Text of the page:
Why You Shouldn’t Tune Up Your Own Writing
If you want your writing to be the best it can be, writing requires tune-ups (rewrites, drafts…). We’d all like to think we can proof our writing or Aunt Sally can because she “likes to read” or you wrote the document so you can edit your work. In reality, if you want your book, web copy, or articles to be the best they can be, step away and thank Aunt Sally for her offer, but you’re both too close to be objective. Chances are Aunt Sally doesn’t want to hurt your feelings so she probably won’t provide constructive advice on what’s missing, what changes could make it better, or why a certain section doesn’t flow or make sense? You, the writer, are too involved in the writing to see what’s missing, what could make it better, or why it doesn’t flow, etc.
Writing Requires Tune-Ups, But How Many?
It depends. Don’t roll your eyes! The following is the process of how we work with clients when editing their work. When you work with your editor, you’ll develop a comfortable working relationship. We have worked with authors whose books needed six, seven, or ten edits. The amount of edits doesn’t reflect on you as a writer. Take the constructive advice and look at it as taking your work to the next level. A professional editor works with you step by step in the editing process.
- Your overview of the document. I know, I said you don’t want to edit your book and it’s true, but a self-edit is the first edit. You, the author, performs a self-edit. Decide what process works for you – edit after you’ve written each chapter, after you’ve written a certain number of pages, or after you’ve completed a section of the chapter. Once you decide on your self-editing process, be consistent. It’s also important to step away from your work for a day or so before starting to self-edit. This helps you clear your mind from what you’ve been writing and you’ll have a new perspective after some downtime.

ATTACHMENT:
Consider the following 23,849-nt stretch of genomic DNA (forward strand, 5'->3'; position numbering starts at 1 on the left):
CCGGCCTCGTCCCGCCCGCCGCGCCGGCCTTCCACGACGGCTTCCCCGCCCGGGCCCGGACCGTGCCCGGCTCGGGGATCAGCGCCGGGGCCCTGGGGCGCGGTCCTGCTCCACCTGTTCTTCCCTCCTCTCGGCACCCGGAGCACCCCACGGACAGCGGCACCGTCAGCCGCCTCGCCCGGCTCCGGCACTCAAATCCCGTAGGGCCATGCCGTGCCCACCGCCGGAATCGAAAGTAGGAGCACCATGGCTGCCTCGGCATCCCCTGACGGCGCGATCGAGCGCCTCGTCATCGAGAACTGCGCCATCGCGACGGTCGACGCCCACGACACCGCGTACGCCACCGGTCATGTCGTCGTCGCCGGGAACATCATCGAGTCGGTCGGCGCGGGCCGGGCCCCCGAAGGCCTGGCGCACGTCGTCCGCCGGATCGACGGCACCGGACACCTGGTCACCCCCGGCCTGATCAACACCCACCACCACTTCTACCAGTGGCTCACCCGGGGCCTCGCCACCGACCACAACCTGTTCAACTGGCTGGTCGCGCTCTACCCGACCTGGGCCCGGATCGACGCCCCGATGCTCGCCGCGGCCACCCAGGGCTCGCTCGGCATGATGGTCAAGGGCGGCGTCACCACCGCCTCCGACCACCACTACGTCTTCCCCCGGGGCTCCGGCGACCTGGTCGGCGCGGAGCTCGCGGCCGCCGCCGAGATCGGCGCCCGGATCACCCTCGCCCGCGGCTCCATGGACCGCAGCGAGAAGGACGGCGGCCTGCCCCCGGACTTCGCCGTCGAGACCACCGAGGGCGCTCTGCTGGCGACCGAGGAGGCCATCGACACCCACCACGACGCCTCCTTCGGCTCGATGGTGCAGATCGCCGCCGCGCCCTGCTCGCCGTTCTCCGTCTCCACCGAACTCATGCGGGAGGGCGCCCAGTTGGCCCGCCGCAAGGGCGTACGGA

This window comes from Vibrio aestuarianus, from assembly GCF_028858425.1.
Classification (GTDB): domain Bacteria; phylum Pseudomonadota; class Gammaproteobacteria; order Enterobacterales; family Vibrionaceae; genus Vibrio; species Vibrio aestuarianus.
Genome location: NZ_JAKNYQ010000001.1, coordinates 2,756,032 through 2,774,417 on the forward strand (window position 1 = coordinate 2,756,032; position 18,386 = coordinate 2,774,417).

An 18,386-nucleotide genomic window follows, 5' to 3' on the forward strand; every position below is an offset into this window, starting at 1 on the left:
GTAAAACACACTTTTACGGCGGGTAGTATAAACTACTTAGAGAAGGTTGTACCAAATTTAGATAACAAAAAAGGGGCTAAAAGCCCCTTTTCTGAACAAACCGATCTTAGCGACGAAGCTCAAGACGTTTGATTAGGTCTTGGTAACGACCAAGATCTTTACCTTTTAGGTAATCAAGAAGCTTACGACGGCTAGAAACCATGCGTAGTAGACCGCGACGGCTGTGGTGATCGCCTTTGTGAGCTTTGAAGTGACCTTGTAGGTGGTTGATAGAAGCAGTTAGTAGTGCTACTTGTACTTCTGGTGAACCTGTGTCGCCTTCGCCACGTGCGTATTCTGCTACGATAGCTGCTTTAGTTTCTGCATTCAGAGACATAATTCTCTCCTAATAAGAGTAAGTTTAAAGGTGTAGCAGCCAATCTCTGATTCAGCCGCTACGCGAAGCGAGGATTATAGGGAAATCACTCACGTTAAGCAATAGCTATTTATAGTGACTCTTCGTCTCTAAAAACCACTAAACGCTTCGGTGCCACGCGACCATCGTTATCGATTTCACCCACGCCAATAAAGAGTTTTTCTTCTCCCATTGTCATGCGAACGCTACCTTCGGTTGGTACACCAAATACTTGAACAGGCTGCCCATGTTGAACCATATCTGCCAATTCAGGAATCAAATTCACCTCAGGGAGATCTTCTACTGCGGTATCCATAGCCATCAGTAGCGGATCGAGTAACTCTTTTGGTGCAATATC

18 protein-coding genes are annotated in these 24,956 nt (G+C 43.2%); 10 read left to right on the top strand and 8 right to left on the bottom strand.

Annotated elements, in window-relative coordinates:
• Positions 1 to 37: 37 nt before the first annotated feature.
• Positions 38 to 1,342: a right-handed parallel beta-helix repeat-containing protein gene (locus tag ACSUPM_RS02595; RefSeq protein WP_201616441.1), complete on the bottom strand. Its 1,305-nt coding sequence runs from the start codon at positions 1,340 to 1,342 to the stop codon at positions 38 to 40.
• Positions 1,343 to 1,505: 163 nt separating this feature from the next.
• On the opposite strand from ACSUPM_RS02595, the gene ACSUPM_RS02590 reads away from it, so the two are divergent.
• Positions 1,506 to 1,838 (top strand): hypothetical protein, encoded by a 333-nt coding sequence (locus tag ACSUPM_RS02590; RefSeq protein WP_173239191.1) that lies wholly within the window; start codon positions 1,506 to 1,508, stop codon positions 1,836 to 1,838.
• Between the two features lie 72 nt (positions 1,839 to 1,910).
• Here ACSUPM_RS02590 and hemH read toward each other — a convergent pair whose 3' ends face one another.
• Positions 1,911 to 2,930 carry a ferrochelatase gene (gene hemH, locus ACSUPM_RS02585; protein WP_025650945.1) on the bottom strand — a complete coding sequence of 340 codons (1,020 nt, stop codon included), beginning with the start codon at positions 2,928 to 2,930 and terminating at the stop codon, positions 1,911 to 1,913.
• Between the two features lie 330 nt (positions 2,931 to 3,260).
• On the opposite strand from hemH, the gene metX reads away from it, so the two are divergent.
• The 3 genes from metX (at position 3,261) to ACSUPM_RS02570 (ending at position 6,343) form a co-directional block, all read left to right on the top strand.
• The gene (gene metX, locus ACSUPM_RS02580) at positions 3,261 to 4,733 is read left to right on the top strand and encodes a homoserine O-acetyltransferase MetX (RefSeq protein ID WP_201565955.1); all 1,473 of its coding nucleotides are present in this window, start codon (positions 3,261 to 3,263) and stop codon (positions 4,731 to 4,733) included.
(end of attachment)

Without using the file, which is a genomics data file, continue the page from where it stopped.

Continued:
- Professional editor – looking at the whole picture. Your editor works with you so your story makes sense. This means taking the “big stuff” and moving it around; chapters, paragraphs… The editor provides explanations on why these changes are necessary.
- Author second look. After the editor looks at the entire picture, you’ll receive the document back and the two of you should have a conversation about the first edit. During this time you decide whether or not to take the suggestions, or you could decide to delete sections or add content you didn’t have before looking in depth at the whole picture.
- Professional editor – line edit. Once chapters, paragraphs, and other parts are “in place for now” the editor moves on to a line edit. A line edit is not proofing. A line edit addresses content, writing style, and language use at the sentence and paragraph levels. The goal of the line edit is to improve your manuscript. This editorial feedback also gives you the creative tools to become a better writer and use the information on future writing projects. The line edit focuses on how you use language to communicate your story to the reader. Some examples your editor may direct you to are:
- Overuse of words or sentences
- Saying the same information in different ways
- Shifts in tone
- Confusing or hard-to-read passages
- Run-on sentences.
- Author – review line edit. Once the editor completes the line edits, the document is returned to the author for any final changes.
- Professional editor – review entire document. At this stage of the game, the editor reads over the entire document and makes sure no glaring mistakes are seen or information has been deleted or added since the author’s line edit.
- Author – review entire document. After the editor has reviewed the entire document, the author reads it from beginning to end. This is the time to make sure all changes are final.
- Author and editor – final edits completed. At this time, the author and the editor agree all edits are completed.
- Copyeditor/proofreader – not your editor. The copyeditor/proofreader is a different professional than your editor. Proofing the document addresses the technical flaws and:
- Corrects spelling, grammar, punctuation, and syntax
- Ensures consistency in spelling, hyphenation, numbering, fonts, names…
- Flags macro discrepancies in consistency, i.e., in Chapter 1, page 23 you write: Stephen ran the marathon in 2 hours, 58 seconds and then on page 58 you write, Steven ran the marathon in 2 hours, 58 seconds. It is the proofreader’s job to make a note of these types of mistakes and point them out to you.
Once the document is proofed it is ready for a printer’s proof. In another blog, we’ll discuss printing; however, always, always, order two printer’s proofs, one for the author and one for the copyeditor. This gives both of you the opportunity to read the manuscript in printed format and ensure everything is in order before you order 10, 20, or 100 copies.
As you can see, your writing requires several tune-ups before it’s ready for a printer’s proof. For more information on how to work with an editor, read Peter’s blog, “How to Work With an Editor: The Four Steps of Editing Your Book.“
If you have any questions about professional editing or proofreading for your written work, drop us a note and we’ll be happy to answer.
Until next time,